The challenge for marketing teams continues to be how to get smarter, more targeted content into market faster, and make it work harder.
We see content being created at exponential rates, but with a recent Brightedge study showing that 71% of marketers believe that less than half the content they put out is being consumed, it’s time for marketers to take a step back and consider their tactics.
Image source: searchenginewatch.com
So we spoke to our clients, studied the industry and unpacked the latest research, to uncover the strategies top marketers are using to make their content work harder, set themselves apart and ensure their messages cut through the noise.
- Posted, but not forgotten
Content marketing isn’t a set and forget process. Quite the opposite; once released into the public domain, a piece of content should be considered a discussion starter, an invitation for two-way interaction and a constantly evolving conversation. To stay ahead of the curve, top marketers understand the need to effectively respond and adapt quickly, as customers react to their content.
Social media is a key player and an important ROI tool, which, by its nature forces brands to be adaptive and anticipate the needs and wants of their customers. If they spot a conversation or trending topic, they need to be agile to react immediately, by having content at-hand and tweaking campaigns based on results in real time.
Getting the right piece of content, on the right platform at the right time, leads to higher engagement and with content on social often a momentary flicker on the screen – a high ROI becomes imperative to justify the cost to produce it.
So to make content marketing work harder, accessibility and speed is key. We’re seeing smart markers consider adequate management of their brand assets as a cornerstone of their marketing tech – think Marketing Automation (MAP) to manage outreach and attract interest, Content Management (CMS) to oversee web experiences and conversion, Customer Relationship Management (CRM) to support customer interaction and Brand Asset Management (BAM) as the beating heart of the organisation, that links it all together.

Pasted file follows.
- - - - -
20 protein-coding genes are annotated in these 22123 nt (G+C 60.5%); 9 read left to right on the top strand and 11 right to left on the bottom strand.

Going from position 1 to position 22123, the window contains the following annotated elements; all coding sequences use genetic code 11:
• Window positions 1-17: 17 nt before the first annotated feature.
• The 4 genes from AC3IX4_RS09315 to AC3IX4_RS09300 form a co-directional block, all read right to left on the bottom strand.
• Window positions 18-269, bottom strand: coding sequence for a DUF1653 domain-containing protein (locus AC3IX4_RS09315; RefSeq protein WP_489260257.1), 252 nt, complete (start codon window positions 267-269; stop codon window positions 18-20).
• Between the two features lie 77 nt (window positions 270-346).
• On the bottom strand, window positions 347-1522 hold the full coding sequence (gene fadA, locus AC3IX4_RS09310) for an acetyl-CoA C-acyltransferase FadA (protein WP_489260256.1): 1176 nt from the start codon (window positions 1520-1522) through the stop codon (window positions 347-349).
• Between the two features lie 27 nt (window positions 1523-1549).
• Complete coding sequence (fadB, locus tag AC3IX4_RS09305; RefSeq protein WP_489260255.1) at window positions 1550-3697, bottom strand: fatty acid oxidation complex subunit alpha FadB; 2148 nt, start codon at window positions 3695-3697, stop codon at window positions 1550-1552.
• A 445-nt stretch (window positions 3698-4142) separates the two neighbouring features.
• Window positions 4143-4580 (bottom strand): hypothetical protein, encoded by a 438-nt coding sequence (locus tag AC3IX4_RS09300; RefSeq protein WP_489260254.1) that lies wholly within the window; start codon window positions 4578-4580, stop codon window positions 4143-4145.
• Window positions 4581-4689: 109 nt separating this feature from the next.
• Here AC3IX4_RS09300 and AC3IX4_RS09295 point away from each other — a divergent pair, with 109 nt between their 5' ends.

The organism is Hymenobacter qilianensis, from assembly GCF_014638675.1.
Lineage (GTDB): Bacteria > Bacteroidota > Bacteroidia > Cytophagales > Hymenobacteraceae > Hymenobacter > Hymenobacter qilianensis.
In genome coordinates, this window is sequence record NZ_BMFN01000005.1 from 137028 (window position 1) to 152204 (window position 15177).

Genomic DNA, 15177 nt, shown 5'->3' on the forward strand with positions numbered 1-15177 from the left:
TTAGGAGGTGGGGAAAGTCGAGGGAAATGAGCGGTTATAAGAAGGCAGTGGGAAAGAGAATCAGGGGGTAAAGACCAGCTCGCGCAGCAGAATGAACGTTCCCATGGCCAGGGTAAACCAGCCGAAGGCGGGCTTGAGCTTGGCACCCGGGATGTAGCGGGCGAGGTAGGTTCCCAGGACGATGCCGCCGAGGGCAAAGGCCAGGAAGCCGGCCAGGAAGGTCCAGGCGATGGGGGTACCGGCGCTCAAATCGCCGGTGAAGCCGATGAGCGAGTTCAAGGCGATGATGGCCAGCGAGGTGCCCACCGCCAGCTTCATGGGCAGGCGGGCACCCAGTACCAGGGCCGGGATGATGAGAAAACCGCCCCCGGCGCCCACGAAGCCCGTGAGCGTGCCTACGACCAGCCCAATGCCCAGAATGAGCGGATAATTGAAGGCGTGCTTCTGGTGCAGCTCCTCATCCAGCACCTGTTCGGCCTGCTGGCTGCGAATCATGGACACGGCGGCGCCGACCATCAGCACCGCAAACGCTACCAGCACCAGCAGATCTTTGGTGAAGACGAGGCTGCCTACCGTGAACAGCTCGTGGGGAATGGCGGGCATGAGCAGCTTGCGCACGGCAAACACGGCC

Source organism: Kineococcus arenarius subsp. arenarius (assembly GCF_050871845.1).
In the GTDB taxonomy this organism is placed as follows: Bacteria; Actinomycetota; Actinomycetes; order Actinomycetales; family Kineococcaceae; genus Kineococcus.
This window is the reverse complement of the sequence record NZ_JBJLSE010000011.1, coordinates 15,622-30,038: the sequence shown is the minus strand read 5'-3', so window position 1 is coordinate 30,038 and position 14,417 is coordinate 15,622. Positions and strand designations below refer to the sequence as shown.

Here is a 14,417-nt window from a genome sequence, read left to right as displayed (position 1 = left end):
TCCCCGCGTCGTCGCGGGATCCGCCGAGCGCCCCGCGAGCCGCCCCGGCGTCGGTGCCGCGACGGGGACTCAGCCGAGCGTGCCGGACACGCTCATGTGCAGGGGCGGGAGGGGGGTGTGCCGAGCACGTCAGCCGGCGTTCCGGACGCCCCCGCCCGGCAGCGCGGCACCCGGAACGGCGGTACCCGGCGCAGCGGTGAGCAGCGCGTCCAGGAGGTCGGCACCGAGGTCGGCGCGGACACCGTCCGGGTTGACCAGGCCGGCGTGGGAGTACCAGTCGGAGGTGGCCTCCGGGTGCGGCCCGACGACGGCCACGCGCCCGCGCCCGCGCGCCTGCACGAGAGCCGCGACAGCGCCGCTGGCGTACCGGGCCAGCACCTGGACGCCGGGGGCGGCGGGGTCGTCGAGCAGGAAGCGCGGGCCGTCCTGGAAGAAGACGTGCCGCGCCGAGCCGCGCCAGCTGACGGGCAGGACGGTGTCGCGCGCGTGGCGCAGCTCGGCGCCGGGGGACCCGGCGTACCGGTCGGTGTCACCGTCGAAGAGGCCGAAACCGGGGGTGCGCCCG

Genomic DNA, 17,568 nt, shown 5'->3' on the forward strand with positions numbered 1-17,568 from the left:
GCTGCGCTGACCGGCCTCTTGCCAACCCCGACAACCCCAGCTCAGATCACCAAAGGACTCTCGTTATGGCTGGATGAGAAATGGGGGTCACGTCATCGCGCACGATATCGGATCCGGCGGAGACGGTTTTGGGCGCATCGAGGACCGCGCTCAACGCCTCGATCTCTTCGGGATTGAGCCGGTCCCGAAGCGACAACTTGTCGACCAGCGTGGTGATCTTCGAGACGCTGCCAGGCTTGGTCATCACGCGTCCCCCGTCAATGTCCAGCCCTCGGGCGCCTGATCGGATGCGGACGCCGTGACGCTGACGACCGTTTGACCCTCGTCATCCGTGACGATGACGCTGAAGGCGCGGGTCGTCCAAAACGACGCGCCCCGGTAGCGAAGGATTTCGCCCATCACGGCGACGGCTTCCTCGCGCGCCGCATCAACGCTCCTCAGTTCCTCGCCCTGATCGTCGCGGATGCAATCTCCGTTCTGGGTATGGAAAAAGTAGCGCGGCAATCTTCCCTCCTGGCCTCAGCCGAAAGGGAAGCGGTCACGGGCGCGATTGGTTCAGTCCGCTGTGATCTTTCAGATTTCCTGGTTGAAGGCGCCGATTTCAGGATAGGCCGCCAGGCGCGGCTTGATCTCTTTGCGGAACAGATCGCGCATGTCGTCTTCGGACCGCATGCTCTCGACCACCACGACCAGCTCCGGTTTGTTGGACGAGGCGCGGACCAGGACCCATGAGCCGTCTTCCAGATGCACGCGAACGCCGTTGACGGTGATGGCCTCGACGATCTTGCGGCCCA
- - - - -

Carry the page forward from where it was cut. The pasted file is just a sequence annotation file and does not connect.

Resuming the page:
- SEO and Content marketing living happily ever after
In the bad old days, an SEO expert would cross over only with the content marketer to discuss keywords and communication channels. The science of SEO comes from a functional standpoint, analysing figures, trends and data. While the creative mind of the content writer, who considers their craft an art, is reluctant to bow to the google-gods.
But the tides have turned, and as the search engine algorithms become more sophisticated, keyword density and backlink overkill are now an SEO faux-pas – meaning the content writer and the SEO manager can make content can work harder, if they work together. And that’s an approach we’re starting to see smart brands take.
So how do you marry pleasing a computer algorithm (SEO) with producing valuable, insightful and relevant content for an audience of humans? The good news is that machine learning has made the algorithms much more sophisticated, meaning they are looking at a range of insights to determine whether a website’s content is worthwhile to the reader.
And to make SEO happy, content marketing can think multi-channel; posting a blog on your website, sending as an e-newsletter, repurposing as a facebook post and animating into a video on Youtube means more links, views, clicks and shares – and this is Google gold.
Creating content that answers your audience’s needs and pain points, is trending across cyberspace, or topical at the time will always increase searchability and in turn SEO, and as SEO AI becomes more human, the lines will become more and more blurred.